I’ve logged about 4,000 road miles (all solo) in the last few weeks, most of it in stunningly monotonous landscape. Fortunately, I’ve never fallen asleep at the wheel, but I’ve definitely had to pull over for a power nap on a number of occasions in the past.
What I tend to get is “highway hypnosis,” also known as driving without attention mode (DWAM), or “white line fever (I always thought that was a reference to a different kind of white line, but what do I know?).”
Highway hypnosis is a trance-like mental state brought on by the monotony of the road. In other words, you’re zoning out, and while one part of your brain is still able to operate your car, the other half is in la la land. If you’ve ever driven a stretch of highway and have no memory of it, you’ve had white line fever, baby. The important thing to take away from this is that it’s nearly as dangerous as nodding off at the wheel.
A 2009 survey conducted by the CDC cited that nearly five percent of adults had fallen asleep while driving in the past 30 days. Those are some scary statistics, as are those from a 2007 National Sleep Foundation poll that stated more than one-half of American drivers (at the time, over 100 million people) had driven while drowsy.
Thousands of people die every year due to drowsy-driving and highway hypnosis-related crashes. Some experts claim falling asleep at the wheel is more dangerous than driving while intoxicated, because you have zero reaction time. With highway hypnosis, your reaction time is so compromised, you may as well be asleep.
With Labor Day weekend looming, I thought I’d provide some tips on how to avoid highway hypnosis, and what to do if you need to pull over for some zzz’s, after the jump.Preventing highway hypnosis
- Listen to music. When I’m getting tired, it has to be loud, fast, and I have specific songs to get me going.
- Avoid driving at times you’d normally be asleep.
- Avoid driving on a full stomach. I will attest to the dangers of this. Before driving back from Santa Fe a week ago, I devoured a final carne adovada plate – with posole and a sopapilla – to tide me over until my next New Mexican food fix. I regretted it the second I got behind the wheel, and no amount of caffeine could help.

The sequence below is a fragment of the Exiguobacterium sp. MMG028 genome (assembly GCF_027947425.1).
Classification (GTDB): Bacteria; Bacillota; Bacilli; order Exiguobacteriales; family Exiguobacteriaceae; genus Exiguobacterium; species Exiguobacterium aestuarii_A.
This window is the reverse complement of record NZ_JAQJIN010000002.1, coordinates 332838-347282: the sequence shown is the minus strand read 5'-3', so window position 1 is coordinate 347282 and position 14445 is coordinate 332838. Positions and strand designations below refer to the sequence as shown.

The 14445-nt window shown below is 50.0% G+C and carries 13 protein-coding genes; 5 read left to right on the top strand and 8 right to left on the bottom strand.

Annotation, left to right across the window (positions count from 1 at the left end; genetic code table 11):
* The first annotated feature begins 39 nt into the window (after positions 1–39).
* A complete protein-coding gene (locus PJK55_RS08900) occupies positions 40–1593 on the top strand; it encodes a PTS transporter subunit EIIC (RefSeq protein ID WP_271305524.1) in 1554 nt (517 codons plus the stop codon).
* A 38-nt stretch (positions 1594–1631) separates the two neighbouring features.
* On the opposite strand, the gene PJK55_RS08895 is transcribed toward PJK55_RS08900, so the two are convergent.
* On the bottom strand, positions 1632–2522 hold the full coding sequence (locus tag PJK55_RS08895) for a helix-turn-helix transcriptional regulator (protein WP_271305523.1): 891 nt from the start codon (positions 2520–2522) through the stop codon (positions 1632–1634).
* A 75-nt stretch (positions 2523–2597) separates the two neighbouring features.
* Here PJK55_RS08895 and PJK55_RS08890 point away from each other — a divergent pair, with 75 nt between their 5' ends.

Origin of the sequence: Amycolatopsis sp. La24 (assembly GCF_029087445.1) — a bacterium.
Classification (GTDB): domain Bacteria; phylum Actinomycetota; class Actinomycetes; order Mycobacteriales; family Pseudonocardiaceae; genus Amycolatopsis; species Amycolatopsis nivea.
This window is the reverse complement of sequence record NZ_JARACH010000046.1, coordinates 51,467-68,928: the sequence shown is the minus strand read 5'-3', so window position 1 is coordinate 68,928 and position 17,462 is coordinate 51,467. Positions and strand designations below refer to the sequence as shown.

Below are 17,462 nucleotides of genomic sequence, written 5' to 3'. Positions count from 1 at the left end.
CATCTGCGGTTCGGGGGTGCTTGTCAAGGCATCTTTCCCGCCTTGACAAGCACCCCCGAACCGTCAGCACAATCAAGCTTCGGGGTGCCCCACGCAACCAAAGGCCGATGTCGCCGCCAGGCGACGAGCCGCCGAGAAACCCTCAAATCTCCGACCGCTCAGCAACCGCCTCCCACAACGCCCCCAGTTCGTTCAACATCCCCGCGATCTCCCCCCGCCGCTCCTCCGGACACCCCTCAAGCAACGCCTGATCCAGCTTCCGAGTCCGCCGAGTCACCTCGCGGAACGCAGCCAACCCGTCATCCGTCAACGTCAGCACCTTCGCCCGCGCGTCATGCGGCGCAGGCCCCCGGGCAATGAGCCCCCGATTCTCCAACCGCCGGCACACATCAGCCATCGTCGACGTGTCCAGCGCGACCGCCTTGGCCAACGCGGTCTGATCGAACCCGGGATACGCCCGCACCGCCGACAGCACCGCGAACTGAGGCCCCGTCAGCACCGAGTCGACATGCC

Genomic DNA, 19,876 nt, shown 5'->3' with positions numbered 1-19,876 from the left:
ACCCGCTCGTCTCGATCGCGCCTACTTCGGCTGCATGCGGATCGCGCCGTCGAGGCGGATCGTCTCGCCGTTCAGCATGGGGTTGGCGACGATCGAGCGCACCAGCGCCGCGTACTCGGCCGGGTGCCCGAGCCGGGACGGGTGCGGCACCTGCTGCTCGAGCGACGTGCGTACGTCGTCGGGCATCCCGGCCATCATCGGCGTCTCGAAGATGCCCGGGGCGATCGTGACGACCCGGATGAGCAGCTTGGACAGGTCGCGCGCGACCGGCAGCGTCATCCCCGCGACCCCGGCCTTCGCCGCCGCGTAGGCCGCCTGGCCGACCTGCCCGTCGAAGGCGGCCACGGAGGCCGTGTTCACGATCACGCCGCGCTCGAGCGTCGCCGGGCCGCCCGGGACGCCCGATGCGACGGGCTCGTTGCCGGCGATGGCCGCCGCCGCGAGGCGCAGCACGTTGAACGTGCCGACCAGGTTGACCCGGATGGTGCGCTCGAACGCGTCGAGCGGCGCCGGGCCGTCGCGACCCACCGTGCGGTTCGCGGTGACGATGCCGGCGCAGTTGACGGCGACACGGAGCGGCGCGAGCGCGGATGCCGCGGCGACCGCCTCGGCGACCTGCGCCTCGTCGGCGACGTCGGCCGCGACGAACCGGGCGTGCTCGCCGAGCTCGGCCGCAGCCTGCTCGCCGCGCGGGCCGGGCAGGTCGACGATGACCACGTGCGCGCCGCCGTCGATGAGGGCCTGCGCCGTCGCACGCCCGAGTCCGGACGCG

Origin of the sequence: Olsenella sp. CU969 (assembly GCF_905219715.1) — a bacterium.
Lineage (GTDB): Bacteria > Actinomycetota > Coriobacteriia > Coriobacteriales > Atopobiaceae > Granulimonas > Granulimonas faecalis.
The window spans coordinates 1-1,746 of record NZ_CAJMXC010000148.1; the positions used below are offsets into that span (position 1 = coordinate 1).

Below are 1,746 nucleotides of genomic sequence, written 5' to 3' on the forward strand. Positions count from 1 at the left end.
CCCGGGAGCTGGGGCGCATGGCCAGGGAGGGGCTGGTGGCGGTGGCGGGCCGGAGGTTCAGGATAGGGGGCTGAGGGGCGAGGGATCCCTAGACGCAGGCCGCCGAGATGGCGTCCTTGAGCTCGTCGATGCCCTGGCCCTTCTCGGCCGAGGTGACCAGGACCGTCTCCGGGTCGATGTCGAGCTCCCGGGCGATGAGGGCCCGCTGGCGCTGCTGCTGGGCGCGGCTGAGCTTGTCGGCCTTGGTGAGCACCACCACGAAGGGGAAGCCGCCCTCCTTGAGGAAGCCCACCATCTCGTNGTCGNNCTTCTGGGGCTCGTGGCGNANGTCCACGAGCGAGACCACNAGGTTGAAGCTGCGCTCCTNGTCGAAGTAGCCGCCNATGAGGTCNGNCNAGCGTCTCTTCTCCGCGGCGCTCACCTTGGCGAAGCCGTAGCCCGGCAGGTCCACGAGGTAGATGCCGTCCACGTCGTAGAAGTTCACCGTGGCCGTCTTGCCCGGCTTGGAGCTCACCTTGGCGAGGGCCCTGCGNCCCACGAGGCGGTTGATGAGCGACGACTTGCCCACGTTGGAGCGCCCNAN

- Caffeine, caffeine, and more caffeine, but if it makes you want to jump out of your skin, know when to cut yourself off. An edgy, irritable driver is a danger as well.
- Roll down the windows for some fresh air.
- If you have a headset or Bluetooth, call someone to help keep you alert.
- I play mental games, like testing my memory or recalling conversations.
- Take regular breaks to stretch your legs.
- Shift around while driving. I use cruise control so I can bend my right leg, and I also do one-armed stretches and neck stretches.
- Keep your eyes moving to avoid zoning out. I also keep eye drops on my console because mine get dry on long drives.
- If you need to pull over for a power nap at dusk or after dark, don’t choose a rest area (great for pit stops, not exactly known for savory characters, even during daylight hours). Find a well-lighted, busy location, like a gas station, fast food restaurant, or large hotel parking lot if you can swing it. Personally, I avoid stopping at deserted rest areas all together.
- Keep your cellphone charged and at the ready in case of emergency.
- Lock all of your doors.
- Crack a couple of windows, but no more than a few inches.
- If you’re in the middle of nowhere and just can’t stay awake, you may have no other option than to stop at a pull-out or side road. Just try to avoid this if at all possible and drive to the next exit.
- Be honest with yourself: if you know a nap isn’t going to cut it, suck it up and get a motel room, campsite, or sleep in your car. Being behind schedule sucks, but being dead: much worse.
[Photo credits: hypnotism, Flickr user elleinad; road, Flickr user Corey Leopold; rockstar, Flickr user wstryder]
Watch this video to learn how peppermint oil and a really bad hairstyle can help keep you alert!